Emotional support for cancer patients

Emotional pain and distress are caused by cancer and its treatment.1

  1. How do people respond emotionally to cancer?
  2. How to make sense of a cancer diagnosis
  3. How do you survive cancer emotionally?
  4. Who can help when you have cancer?

How do people respond emotionally to cancer?

Cancer has interrupted your life, your way of living and may change you as a person perhaps forever. More than likely you will be need of emotional support. All aspects of your social, physical and emotional wellbeing1 will be threatened and your core beliefs will be challenged.

The totality of the impact is a big concept to appreciate as the multiple losses you experience mount up. There will be an increasing need for emotional support as you witness changes to your health, body image and your role at home, at work and within your social circle.

A period of grief may initially follow the diagnosis2 as you yearn for your old life whilst trying to accept the change that this illness has brought upon your body, mind and spirit. In fact, the notable work of Weisman and Worden in the 1976 publication International Journal of Psychiatry in Medicine states that the first one hundred days following a cancer diagnosis were identified to be the period of adjustment time when a patient is most vulnerable and prone to emotional distress.

Despite all the advances in treatment, this is often the time when people with cancer think most about concerns of life and death and express worries over their physical symptoms.3

In response to this disruption, the full spectrum of emotions will be provoked, and it is common to experience not only the negative emotions of;

  • fear
  • sadness
  • anger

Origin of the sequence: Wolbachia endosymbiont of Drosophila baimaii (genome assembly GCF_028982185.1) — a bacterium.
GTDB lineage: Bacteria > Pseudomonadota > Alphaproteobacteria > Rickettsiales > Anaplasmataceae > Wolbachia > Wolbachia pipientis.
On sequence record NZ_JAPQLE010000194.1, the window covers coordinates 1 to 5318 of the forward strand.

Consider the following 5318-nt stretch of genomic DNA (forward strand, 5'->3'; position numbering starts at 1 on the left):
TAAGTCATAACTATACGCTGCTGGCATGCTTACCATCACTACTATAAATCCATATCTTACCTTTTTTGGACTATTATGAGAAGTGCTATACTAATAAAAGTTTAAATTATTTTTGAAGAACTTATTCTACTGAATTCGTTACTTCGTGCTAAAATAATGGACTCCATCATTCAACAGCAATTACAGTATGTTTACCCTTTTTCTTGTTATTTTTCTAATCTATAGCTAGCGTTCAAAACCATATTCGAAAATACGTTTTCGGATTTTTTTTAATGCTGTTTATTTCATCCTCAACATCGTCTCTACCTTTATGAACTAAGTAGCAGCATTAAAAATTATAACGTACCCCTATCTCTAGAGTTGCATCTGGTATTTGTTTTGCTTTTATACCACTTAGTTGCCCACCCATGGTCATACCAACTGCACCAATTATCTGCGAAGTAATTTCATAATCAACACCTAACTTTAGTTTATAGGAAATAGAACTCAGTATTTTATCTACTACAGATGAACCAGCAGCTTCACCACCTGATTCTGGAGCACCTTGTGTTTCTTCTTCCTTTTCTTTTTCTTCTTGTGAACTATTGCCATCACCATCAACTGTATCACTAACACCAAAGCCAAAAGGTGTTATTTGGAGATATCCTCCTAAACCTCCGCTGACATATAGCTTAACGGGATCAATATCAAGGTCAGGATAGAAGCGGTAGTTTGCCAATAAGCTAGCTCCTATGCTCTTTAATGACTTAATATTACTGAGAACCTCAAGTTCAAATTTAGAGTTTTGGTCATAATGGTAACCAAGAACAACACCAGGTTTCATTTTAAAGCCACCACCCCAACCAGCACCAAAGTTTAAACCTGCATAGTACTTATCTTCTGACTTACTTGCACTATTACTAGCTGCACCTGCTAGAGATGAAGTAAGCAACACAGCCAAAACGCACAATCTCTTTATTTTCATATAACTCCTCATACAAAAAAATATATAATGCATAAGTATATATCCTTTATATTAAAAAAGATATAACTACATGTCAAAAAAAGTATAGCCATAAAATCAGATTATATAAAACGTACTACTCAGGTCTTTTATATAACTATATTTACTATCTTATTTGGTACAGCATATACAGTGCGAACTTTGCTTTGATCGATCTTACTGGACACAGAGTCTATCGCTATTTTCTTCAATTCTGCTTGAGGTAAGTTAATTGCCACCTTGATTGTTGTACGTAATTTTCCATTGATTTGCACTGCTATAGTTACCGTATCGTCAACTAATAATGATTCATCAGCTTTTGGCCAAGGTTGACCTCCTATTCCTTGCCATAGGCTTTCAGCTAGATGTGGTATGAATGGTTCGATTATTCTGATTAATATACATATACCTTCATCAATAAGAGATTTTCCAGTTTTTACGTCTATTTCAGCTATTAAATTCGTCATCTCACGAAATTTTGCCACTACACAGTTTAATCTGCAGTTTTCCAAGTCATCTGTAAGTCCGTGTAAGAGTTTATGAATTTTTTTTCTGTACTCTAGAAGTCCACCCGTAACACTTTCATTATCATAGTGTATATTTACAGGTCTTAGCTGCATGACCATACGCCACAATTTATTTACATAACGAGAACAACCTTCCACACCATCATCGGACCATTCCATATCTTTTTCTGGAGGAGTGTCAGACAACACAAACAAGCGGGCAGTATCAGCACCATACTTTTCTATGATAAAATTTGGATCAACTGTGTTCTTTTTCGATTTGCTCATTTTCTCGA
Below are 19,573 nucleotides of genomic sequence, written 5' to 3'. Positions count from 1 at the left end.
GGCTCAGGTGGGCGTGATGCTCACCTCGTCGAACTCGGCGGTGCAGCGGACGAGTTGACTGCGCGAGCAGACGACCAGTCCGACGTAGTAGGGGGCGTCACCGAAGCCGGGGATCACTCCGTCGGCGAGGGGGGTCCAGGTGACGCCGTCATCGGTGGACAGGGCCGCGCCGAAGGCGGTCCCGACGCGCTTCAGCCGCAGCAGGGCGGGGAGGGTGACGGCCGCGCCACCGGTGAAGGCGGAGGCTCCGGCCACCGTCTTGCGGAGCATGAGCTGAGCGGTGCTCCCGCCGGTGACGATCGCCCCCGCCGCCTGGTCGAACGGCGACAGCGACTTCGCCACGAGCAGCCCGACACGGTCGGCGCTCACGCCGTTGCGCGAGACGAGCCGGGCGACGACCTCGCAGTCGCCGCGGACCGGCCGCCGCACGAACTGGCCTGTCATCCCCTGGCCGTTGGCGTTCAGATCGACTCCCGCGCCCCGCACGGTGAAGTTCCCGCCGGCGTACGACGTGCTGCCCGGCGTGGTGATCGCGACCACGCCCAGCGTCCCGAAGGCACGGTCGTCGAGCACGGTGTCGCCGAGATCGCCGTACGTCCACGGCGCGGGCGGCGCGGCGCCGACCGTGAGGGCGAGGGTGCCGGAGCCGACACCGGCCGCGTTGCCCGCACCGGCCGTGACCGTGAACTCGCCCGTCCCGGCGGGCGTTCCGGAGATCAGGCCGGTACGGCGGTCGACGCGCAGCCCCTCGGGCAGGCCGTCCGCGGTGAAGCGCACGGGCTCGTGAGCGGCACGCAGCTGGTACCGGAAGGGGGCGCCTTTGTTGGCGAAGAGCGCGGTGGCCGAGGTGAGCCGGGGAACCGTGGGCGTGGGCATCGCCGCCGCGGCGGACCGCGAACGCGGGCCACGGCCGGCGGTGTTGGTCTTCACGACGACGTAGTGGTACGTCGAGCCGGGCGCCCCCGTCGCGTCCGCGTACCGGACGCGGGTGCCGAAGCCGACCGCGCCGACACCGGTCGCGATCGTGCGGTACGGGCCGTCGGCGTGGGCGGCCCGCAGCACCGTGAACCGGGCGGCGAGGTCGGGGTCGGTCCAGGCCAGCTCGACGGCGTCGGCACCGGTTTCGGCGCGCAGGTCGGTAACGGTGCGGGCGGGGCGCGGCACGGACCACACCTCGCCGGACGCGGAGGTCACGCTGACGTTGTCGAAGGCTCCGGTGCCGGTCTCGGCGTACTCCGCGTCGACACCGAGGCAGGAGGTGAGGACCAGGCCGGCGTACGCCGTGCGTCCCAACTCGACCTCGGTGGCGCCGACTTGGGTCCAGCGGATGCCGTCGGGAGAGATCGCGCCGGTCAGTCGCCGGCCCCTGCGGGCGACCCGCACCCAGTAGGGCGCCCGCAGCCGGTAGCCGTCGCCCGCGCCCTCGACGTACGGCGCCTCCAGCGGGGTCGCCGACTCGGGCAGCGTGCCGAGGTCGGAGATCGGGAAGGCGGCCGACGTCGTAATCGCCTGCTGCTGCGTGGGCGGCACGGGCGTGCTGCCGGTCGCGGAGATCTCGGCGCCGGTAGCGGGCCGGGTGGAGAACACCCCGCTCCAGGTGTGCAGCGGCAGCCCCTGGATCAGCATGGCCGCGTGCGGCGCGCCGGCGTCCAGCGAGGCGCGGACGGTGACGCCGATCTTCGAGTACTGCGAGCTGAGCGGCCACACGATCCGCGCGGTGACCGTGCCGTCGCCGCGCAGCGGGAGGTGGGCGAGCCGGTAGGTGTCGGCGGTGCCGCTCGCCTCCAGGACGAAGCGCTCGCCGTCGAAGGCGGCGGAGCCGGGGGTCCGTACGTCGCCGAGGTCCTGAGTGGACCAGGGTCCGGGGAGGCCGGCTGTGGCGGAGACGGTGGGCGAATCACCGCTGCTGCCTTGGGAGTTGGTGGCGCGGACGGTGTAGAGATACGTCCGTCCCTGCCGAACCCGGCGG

• guilt
  • fear
  • embarrassment
  • shame4

but also the positive emotions of hope and gratitude.5

The way you respond to these emotions will depend upon a number of factors above and beyond your type of cancer, stage or grade, even beyond your prognosis.

The psychological impact cancer will have on the individual will depend on many competing factors;

  • your personality
  • your belief system
  • your expectations of health6
  • how much you have to lose
  • your role within your family
  • your support network
  • your personal coping abilities
  • your baseline mental wellbeing
  • your lifestyle
  • your own age
  • the age of your children.

All of these aspects of your life will have an effect upon the overall intensity of the situation and the resulting emotional pressure you experience.

Support

How to react emotionally to cancer?

There is dignity to be found in a complete range of reactions and in the innate coping abilities of; acceptance, denial or resolve to fight. Yours is the right to respond exactly how you do, it is your natural reaction and how you react is entirely appropriate. However, how you come to mentally frame the situation will affect the levels of emotional suffering you will experience as your emotions are the body’s reactions to the way you are thinking.7

People react to adversity differs, and their response may not be predictable even to themselves. In fact when under intense emotional strain they may not even be consciously aware of their own emotional response or even what emotional support they may need.

The trial of being able to regulate emotional distress in order to be able to cope better with the experience is significant, yet an important challenge to attempt to overcome. Seeking emotional support will be a necessity. This journey could be a long run; with better treatments and better outcomes, many people are living longer in the survivorship stage. This means that there could be many ups and downs to endure along the way and difficult times to get through, which all will provoke periods of intense emotions.

Depending on your mindset, interpretations of events can be clouded, catastrophised, embellished or taken out of proportion which has the potential to lead untold damage psychologically. Unbridled emotional distress will mean that your quality of life will suffer, along with your relationships and your ability to make clear decisions will also be negatively impacted.8

For those with a serious illness, facing any fears you have is key in reducing emotional distress.9 Having the ability to step back from the situation and see clearly what you are going through will help you see how well you are coping. Being able to tap into this heightened awareness will help you understand what emotional support you need to help you get through this period of psychosocial crisis.10